February 26, 2017 by Dogan Kökdemir
Different from other animals, we have both an exciting and a threatening ability to question our existence, our consciousness, and our self, all at the same time. In the mortal world surrounding us we, as fragile humans, try to be symbolically immortal, unique, and authentic living beings.
Freedom and authenticity have been the major concepts discussed deeply by existential philosophers and existential psychologists (Bakewell, 2016) and these two concepts are highly interconnected. Heidegger (1927/1962) was the philosopher who used the term authenticity (Eigentlichkeit) for the first time as a necessity of our being achieved by the free choice of our very own. In other words, authenticity is “… a central tenet of existentialism is that selfhood is not naturally given but must be “won over” from a state of complacency, conformity, and self-forgetfulness…” (Michelman, 2008, p.43).
From the definitions above it can be plausible to interpret authenticity as a resistance to the uniformity and if it is a resistance to uniformity, every similarity or affinity we experience with others would shadow out the uncanny. Nathaniel Hawthrone’s short story “Birthmark” told us symbolically, how one vanished when she lost her uniqueness in the world she had lived in. Therefore, even if it is not perfect, every different feature of us would be the sign of our authenticity which we should be proud of. Think about the beauty spots on the model’s back in the photograph above. They are unique and belonging to the model only. It does not matter whether you love them or hate, in either case, the are still unique to her and only to her being.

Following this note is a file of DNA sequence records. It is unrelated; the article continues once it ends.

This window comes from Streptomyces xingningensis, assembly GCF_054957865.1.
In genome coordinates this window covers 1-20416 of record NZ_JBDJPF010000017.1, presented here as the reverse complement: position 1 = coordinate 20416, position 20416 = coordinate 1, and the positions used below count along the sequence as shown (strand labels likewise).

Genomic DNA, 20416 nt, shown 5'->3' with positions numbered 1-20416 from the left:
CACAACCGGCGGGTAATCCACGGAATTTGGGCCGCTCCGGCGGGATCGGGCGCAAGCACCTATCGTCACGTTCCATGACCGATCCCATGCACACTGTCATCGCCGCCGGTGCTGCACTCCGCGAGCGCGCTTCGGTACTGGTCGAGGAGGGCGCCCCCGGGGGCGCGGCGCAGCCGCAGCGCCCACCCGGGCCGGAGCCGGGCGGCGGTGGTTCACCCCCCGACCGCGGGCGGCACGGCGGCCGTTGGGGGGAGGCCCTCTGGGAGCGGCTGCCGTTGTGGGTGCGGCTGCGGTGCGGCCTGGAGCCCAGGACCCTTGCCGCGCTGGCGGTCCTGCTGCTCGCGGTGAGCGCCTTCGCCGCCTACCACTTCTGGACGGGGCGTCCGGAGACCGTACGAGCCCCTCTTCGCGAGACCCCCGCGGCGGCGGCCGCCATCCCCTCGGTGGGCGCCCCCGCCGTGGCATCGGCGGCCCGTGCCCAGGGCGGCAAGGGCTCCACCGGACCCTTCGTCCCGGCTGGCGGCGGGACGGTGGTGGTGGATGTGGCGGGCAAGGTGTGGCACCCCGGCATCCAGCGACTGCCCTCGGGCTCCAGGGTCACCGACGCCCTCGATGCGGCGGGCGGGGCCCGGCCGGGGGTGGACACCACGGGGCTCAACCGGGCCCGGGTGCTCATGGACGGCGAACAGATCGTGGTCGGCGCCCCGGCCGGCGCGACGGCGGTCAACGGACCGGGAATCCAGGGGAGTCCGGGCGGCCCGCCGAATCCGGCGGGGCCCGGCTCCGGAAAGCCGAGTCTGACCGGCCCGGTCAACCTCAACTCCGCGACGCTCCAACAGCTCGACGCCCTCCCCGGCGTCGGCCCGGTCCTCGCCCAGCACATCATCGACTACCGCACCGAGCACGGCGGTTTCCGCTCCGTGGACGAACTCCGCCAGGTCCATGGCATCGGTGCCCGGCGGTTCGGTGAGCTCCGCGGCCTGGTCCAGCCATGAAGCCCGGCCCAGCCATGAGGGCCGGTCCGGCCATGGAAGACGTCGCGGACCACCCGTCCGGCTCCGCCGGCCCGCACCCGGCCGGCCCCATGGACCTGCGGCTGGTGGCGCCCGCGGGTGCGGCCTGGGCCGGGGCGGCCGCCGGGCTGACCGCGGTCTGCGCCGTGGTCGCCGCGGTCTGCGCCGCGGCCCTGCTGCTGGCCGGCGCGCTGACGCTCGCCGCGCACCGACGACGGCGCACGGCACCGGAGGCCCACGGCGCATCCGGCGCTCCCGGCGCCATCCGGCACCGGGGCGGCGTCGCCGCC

In Heidegger’s being-in-the-world, the being is always the authentic being; so authentic that sometimes we may feel as being isolated or even alienated. However, please look at the photograph once more and think how she will fall into nothingness without these (beauty) spots. If we were all the same, what it would be us.
- Bakewell, S. (2016). At the existentialist café: Freedom, being, and apricot cocktails. Ohio: Other Press.
- Heidegger, M., Macquarrie, J., & Robinson, E. (1927/1962). Being and time. Malden, MA: Blackwell.
- Michelman, S. (2008). Historical dictionary of existentialism. Lanham, Maryland: The Scarecrow Press.
Author info: Dogan Kokdemir, Professor of Social Psychology (Baskent University, Ankara) | email: dogan [AT] kokdemir[.]info